Rethinking Gold Miner ETFs

November 19, 2009

The new junior miners ETF offers investors new possibilities in gold stocks—but the GDX vs. GDXJ choice isn't as simple as it seems.
  • Beyond small-cap vs. large-cap
  • The impact of the Aussie dollar
  • Do we need a better GDX?


As Brad Zigler wrote earlier this week, the new Market Vectors Junior Gold Miners ETF (NYSE Arca: GDXJ) is off to a good start, especially compared with the Market Vectors Gold Miners ETF (NYSE Arca: GDX). But what's really going on under GDXJ's hood?

To understand that, hard-core gold investors must first understand both how GDX and GDXJ differ and where they overlap.

GDX tracks the NYSE Arca Gold Miners Index, an exchange index that understandably limits itself to U.S.-traded equities (including ADRs). GDXJ, on the other hand, is based on a novel index from small player 4asset-management, which exists basically to provide indexes for the Market Vectors ETFs. There's nothing unique about this, as many niche ETFs are based on small, self-defined indexes. But it does mean that two ETFs' selection methodologies are very different, and aren't designed to mesh.


More Than Just Small-Caps

While it's easy to just say "GDX is large-cap, and GDXJ is small-cap," that's not technically true. Although GDX can reach down to companies with just $100 million in market cap, GDXJ actually sets its bottom holding range higher, at $150 million. Indeed, at just $128 million, GDX's smallest-cap holding, Vista Gold Corp (NYSE Arca: VGZ) wouldn't even be eligible for inclusion in GDXJ.

Because both ETFs track cap-weighted indexes, however, GDX ends up being skewed—dramatically—toward large-cap miners. In fact, one criticism of GDX is the overwhelming presence of just three miners, Barrick Gold, Goldcorp and Newmont Mining (NYSE: ABX, GG and NEM, respectively), which together equal nearly 35 percent of the fund. More than that, GDX's top 10 holdings represent almost 70 percent of the fund's assets.

By contrast, the top 10 holdings of GDXJ make up just 46 percent of its assets. Even if two or more of these holdings should merge (not an impossible occurrence in the mining world), the fund's rules state that no one holding may comprise more than 8 percent of the fund.

There is, however, substantial overlap between the two indexes, since GDXJ covers the entire universe of international gold miners, selecting only those in the bottom 10 percent of market capitalization. Consequently, Coeur d'Alene Mines (NYSE: CDE), GDX's 18th-largest holding at 1.19 percent, becomes the largest holding of GDXJ; likewise for the rest of the top five holdings:


GDXJ Weight GDX Weight
Coeur d'Alene Mines Corp. NYSE: CDE 6.45% 1.19%
Silver Standard Resources Inc NASDAQ: SSRI 5.64% 1.09%
Hecla Mining Co NYSE: HL 5.47% 1.01%
New Gold Inc TO: NGD 5.42% 1.17%
Gammon Gold Inc NYSE: GRS 4.90% 0.95%


All told, the overlap is just a bit over 8 percent in terms of total assets. While that's not enough to make holding both a ridiculous proposition, it definitely means that holding both creates a bit of overweighting in the middle of the capitalization spectrum.


The Aussie Connection

After those top five companies, however, GDXJ diverges substantially from GDX, not only due to the larger weightings given to smaller miners, but also because of international exposure. GDX's somewhat arbitrary inclusion of only U.S.-traded companies and ADRs means that the fund ends up with substantial weights in Canada, South Africa and the United States.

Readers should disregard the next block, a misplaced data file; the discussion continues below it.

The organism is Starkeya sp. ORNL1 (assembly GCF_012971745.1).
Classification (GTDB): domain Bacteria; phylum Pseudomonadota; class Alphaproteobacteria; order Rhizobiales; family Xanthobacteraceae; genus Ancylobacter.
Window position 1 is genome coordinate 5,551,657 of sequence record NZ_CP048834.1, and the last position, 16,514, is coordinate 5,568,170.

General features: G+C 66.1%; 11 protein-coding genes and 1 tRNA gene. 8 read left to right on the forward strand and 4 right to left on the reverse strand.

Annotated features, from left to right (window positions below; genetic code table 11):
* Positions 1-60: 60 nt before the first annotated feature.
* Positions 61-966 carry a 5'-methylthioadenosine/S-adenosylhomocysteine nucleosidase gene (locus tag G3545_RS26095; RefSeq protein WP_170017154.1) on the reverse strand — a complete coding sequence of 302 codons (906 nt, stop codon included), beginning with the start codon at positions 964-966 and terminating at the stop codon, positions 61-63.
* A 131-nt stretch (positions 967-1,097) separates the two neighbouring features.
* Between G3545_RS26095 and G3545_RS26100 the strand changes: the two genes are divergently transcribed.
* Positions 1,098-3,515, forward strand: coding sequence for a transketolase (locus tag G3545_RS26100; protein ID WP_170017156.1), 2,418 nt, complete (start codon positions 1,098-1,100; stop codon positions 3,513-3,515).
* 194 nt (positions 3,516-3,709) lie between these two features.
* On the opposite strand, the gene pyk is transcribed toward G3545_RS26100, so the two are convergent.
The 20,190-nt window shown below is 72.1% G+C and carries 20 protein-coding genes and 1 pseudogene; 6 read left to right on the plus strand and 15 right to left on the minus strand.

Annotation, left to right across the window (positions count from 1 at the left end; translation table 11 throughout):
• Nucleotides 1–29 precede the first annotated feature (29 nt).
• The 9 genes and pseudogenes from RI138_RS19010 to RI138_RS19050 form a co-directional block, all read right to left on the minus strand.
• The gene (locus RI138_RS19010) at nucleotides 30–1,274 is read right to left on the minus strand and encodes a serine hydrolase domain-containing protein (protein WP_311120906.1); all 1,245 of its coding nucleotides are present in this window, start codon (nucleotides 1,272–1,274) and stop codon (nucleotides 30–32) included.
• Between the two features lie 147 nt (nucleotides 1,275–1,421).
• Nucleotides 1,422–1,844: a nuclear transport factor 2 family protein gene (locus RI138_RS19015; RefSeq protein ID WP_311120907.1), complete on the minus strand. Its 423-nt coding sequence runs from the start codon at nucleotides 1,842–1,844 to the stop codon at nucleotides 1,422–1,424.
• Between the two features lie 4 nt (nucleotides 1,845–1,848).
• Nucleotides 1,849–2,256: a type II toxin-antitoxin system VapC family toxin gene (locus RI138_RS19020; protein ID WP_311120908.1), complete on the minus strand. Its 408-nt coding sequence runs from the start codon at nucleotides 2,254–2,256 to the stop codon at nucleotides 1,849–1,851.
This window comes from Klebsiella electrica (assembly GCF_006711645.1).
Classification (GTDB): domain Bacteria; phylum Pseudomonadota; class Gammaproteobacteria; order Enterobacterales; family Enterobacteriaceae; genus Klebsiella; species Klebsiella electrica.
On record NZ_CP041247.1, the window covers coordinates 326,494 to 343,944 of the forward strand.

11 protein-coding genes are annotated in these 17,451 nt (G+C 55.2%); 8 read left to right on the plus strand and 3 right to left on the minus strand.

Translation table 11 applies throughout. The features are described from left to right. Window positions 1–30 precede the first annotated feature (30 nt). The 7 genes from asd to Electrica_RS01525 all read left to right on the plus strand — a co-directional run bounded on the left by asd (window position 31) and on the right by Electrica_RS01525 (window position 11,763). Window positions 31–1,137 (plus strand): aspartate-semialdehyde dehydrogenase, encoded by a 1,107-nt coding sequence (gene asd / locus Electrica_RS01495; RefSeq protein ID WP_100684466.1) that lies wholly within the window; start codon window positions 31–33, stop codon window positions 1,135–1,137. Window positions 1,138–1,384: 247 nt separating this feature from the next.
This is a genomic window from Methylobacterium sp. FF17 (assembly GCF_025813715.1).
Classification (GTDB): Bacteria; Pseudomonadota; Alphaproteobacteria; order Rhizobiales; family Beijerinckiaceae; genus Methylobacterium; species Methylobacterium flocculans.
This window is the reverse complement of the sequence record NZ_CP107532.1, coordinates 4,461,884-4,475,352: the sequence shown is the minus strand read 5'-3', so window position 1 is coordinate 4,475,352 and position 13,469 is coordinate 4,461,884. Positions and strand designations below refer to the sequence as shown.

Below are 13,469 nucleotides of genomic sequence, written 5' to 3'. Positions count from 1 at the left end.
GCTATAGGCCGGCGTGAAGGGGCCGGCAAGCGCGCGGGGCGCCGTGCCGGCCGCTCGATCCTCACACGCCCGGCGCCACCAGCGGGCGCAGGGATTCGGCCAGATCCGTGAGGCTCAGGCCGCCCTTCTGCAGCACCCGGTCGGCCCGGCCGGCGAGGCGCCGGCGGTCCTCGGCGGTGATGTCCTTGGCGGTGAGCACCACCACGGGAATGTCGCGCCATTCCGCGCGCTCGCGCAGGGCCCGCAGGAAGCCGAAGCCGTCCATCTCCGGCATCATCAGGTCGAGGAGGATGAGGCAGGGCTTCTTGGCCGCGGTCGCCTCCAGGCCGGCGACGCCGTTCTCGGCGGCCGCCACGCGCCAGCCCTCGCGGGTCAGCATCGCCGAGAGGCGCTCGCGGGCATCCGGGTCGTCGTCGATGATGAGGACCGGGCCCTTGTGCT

In contrast, GDXJ has a much larger position in Australia, and ironically, the U.S.:





It's my guess that more than anything else, this exposure to Australia has had and will continue to have a profound effect on the performance difference between the two ETFs. Take a look at the two-month chart, using the GDXJ index (MVGDXJ) as a proxy for GDXJ (since the fund only started trading last week):


 GDXJ index (MVGDXJ) as proxy for GDXJ


That red line at the bottom is the slow and steady rise of the Australian dollar over the past two months, as represented by the CurrencyShares Australian Dollar Trust (NYSE Arca: FXA). This currency effect implies that even if the market had remained entirely flat, the U.S. dollar value of the Australian holdings inside GDXJ's benchmark index would still be some 8 percent higher than they were two months ago. Given the continued run in gold and gold stocks, that currency effect simply adds extra juice.

The flip side, of course, is that if and when the infamous "cheap dollar carry trade" we keep reading so much about starts unwinding and the dollar begins to strengthen, GDXJ's exposure to the Australian dollar could become a hindrance, rather than a help.


Do We Need A Better GDX?

In the end, I'm struck by one thing: diversification. I like that GDXJ doesn't concentrate so heavily in only a few names like GDX does, and instead reaches further down into the junior miners. But I hate the redundancy; to me, it just feels sloppy. For my money, GDXJ appears to be the better indexing mousetrap, as it reaches internationally for relevant companies regardless of exchange, sensibly weights them and caps any overexposure.

Wouldn't it be nice if GDX did something similar, ditching the NYSE Index and investing in the nonoverlapping 90 percent of the market that GDXJ ignores, using GDXJ's methodology?

In the meantime, GDXJ—or its index, at least—seems to be about as solid a pick-and-shovel ETF play as you can get.


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